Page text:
Disaster Discourse: The Hagerty Blog

A Gap Realized, An Opportunity to Improve: Prioritizing Intelligence, Investigations & Information Sharing in Preparedness Efforts

Recently I had the opportunity to spearhead a study alongside colleagues from the All-Hazards Incident Management Teams Association’s (AHIMTA) Intelligence and Investigations Working Group. As part of our comprehensive initial survey, we posed a myriad of questions about understanding intelligence and investigations activities within incident management concepts – from Unified Command to Incident Management Teams (IMTs), Emergency Operations Centers (EOCs), and intelligence operations centers.

The initial findings of this survey were clear: we must find ways to further strengthen intelligence and investigation capabilities. Although updated planning and training were critical needs going into the study, the results highlighted that the ability to operationalize intelligence gathering, investigations, and information sharing must be prioritized. For example, when answering a question on “have you ever participated in an intelligence and investigations focused exercise?”, more than half of the respondents responded in the negative, while a combined 87% of them said that there were “not enough” or “barely enough” opportunities to exercise intelligence, investigations, and information sharing capabilities.

87% of respondents answered that there were “not enough” and/or “barely enough” opportunities to exercise intelligence and investigation capabilities.

Recently the United States Department of Homeland Security has reprioritized intelligence and information sharing (along with cybersecurity, soft targets and crowded places, domestic violent extremism and emerging threats) in its latest round of preparedness grants, totaling nearly $1.87 billion.  Accordingly, as jurisdictions and urban areas plan their next year of training and exercises, they should consider focusing energy on intelligence, investigations, and information sharing activities such as Hunter Seeker, an innovative and dynamic exercise for intelligence and investigation-oriented organizations, public safety agencies, and their public and private sector partners.


Recently, Hagerty had an opportunity to facilitate the latest round of Hunter Seeker in the heart of the Midwest: Ohio and Indiana. Over a period of four days (and one week prior to the largest public safety exercise in the State of Ohio), the Hunter Seeker exercise connected public safety agencies, state government departments, and private sector partners in an elaborate game where they had the ability to thwart a critical incident from taking place. Hunter Seeker is not your average discussion-based counterterrorism awareness workshop. By design, Hunter Seeker is dynamic and tailorable; allowing participating agencies to shift the exercise’s outcome due to address known gaps with an innovative “choose your own adventure” structure.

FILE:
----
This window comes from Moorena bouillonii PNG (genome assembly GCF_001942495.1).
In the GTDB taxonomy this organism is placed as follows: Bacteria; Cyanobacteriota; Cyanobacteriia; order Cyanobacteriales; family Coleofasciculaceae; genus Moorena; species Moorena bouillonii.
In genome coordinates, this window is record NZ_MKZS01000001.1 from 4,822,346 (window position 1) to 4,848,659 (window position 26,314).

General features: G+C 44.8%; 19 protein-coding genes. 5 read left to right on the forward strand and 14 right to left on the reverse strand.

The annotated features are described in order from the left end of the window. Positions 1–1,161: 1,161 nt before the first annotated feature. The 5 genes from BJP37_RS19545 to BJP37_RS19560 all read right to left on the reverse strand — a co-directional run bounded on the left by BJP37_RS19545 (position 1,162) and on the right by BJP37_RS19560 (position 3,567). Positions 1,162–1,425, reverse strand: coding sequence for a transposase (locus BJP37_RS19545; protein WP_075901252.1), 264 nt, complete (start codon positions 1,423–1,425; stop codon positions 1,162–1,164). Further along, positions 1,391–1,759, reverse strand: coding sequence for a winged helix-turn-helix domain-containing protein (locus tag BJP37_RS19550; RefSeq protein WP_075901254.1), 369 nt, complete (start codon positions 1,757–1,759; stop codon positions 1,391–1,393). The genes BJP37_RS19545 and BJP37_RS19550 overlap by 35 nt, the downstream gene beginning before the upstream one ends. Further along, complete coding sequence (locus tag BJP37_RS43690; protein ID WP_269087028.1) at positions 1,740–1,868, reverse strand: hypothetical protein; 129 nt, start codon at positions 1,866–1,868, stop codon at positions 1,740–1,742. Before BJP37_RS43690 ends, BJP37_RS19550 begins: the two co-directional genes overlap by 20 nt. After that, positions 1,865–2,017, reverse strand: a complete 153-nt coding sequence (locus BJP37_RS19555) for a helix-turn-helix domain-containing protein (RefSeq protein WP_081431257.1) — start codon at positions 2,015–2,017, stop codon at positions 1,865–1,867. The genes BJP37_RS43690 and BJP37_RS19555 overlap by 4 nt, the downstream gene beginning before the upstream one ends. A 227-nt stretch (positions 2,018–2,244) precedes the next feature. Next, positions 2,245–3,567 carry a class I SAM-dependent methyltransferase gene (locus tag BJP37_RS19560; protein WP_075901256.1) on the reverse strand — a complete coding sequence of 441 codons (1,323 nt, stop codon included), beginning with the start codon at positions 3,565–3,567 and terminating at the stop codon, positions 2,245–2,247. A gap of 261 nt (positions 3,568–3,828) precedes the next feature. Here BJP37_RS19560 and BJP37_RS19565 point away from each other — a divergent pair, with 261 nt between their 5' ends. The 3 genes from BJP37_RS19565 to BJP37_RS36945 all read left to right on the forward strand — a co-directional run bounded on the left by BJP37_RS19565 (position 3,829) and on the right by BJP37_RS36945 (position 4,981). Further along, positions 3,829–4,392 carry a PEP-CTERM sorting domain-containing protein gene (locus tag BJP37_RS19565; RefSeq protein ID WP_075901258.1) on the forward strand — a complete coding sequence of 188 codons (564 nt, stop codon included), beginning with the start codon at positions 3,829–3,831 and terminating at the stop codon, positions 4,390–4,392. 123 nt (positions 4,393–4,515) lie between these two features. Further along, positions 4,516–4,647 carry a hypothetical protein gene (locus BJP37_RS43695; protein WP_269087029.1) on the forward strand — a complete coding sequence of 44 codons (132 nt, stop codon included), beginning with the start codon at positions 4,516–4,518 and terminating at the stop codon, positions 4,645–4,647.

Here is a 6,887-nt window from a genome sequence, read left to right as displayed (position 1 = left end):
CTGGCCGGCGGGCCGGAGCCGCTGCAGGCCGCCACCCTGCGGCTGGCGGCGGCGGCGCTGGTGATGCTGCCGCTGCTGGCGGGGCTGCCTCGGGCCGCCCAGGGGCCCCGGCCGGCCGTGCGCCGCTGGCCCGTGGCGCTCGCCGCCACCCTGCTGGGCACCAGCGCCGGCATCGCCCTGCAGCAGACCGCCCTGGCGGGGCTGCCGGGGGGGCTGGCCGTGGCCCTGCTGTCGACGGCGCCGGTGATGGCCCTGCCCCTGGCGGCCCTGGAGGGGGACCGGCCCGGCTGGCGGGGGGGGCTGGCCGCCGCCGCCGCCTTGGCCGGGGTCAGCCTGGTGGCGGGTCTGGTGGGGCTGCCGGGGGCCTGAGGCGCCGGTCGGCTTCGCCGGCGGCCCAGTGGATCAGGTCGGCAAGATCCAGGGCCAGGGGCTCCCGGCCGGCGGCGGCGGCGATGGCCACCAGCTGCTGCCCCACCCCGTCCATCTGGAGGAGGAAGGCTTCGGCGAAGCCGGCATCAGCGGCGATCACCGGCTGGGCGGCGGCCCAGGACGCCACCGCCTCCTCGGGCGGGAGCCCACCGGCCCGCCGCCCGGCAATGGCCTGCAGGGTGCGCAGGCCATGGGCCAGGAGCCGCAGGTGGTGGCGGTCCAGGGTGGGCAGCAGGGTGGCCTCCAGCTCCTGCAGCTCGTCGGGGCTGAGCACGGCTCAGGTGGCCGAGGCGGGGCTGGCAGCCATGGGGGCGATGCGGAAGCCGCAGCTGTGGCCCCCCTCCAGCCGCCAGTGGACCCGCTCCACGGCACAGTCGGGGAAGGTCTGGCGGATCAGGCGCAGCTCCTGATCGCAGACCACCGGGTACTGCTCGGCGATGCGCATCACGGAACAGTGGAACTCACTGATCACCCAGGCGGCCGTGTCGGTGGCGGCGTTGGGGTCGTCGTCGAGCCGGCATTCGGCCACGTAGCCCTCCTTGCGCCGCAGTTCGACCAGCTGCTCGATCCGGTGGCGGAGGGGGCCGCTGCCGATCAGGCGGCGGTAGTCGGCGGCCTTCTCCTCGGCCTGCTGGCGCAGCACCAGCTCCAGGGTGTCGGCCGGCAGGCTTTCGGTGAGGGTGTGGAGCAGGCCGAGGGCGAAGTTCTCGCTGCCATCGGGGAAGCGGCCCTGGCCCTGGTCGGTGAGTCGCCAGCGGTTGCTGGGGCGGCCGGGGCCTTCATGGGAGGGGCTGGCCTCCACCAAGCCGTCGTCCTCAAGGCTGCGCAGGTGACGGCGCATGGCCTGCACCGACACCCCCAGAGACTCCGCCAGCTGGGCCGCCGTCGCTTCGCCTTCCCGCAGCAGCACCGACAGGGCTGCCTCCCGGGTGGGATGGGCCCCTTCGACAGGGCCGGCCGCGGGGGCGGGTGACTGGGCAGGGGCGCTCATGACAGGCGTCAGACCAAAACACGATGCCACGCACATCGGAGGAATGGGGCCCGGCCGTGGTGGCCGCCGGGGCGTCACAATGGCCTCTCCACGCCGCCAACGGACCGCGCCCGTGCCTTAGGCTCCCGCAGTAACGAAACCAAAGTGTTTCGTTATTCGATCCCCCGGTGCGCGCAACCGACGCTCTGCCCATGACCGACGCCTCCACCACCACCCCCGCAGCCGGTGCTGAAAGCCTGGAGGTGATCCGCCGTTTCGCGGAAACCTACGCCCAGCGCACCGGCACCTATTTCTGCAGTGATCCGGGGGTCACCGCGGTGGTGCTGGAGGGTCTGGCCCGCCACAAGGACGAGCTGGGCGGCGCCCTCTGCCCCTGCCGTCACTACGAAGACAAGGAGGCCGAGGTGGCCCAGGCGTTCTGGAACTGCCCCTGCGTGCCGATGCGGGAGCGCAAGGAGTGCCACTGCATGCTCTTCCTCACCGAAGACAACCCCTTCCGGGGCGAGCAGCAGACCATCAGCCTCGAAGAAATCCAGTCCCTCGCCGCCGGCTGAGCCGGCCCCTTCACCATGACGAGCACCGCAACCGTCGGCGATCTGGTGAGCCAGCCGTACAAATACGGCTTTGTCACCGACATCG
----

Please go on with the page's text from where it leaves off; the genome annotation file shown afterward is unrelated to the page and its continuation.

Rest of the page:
Whether strengthening your jurisdiction’s  understanding of intelligence and investigations integration during a critical incident, or a longer-term interdiction and disruption operation, Hunter Seeker offers participating agencies a learning experience that keeps individuals engaged and bolsters priority capabilities.


To demonstrate how Hunter Seeker goes beyond in strengthening intelligence and information sharing capabilities, Hagerty’s exercise designers have mocked up a three-day Hunter Seeker exercise. Unlike most exercises, Hunter Seeker is designed to span multiple days in order to play to the time it takes to collect information, distill actionable information into intelligence, and transform intelligence products into actionable activities –ranging from outreach campaigns and public information/warning to tactical interdiction operations.

The three-day exercise uses a scenario developed to focus on enhancing capabilities of local law enforcement investigators and special operations teams in countering terrorism.